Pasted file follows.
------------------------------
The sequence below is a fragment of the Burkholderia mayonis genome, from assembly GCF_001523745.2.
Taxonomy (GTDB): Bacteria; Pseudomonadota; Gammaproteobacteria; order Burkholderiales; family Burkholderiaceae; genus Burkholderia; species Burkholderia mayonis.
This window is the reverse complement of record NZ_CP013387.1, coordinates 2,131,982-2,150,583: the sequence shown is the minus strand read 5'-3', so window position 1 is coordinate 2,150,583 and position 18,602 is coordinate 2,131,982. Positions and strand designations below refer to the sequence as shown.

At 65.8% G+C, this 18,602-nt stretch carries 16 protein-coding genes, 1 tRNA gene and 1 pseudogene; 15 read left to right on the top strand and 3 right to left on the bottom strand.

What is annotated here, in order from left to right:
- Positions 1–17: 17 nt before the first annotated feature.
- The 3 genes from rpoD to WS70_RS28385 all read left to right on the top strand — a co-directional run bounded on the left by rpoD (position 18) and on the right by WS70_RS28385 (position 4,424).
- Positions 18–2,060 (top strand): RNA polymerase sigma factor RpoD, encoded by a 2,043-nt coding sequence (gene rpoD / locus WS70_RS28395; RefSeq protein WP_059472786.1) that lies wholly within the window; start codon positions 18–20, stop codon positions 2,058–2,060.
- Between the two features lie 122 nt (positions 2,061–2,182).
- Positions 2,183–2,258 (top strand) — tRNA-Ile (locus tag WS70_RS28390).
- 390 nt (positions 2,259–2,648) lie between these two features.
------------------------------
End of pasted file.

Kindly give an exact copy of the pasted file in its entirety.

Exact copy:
The sequence below is a fragment of the Burkholderia mayonis genome, from assembly GCF_001523745.2.
Taxonomy (GTDB): Bacteria; Pseudomonadota; Gammaproteobacteria; order Burkholderiales; family Burkholderiaceae; genus Burkholderia; species Burkholderia mayonis.
This window is the reverse complement of record NZ_CP013387.1, coordinates 2,131,982-2,150,583: the sequence shown is the minus strand read 5'-3', so window position 1 is coordinate 2,150,583 and position 18,602 is coordinate 2,131,982. Positions and strand designations below refer to the sequence as shown.

At 65.8% G+C, this 18,602-nt stretch carries 16 protein-coding genes, 1 tRNA gene and 1 pseudogene; 15 read left to right on the top strand and 3 right to left on the bottom strand.

What is annotated here, in order from left to right:
- Positions 1–17: 17 nt before the first annotated feature.
- The 3 genes from rpoD to WS70_RS28385 all read left to right on the top strand — a co-directional run bounded on the left by rpoD (position 18) and on the right by WS70_RS28385 (position 4,424).
- Positions 18–2,060 (top strand): RNA polymerase sigma factor RpoD, encoded by a 2,043-nt coding sequence (gene rpoD / locus WS70_RS28395; RefSeq protein WP_059472786.1) that lies wholly within the window; start codon positions 18–20, stop codon positions 2,058–2,060.
- Between the two features lie 122 nt (positions 2,061–2,182).
- Positions 2,183–2,258 (top strand) — tRNA-Ile (locus tag WS70_RS28390).
- 390 nt (positions 2,259–2,648) lie between these two features.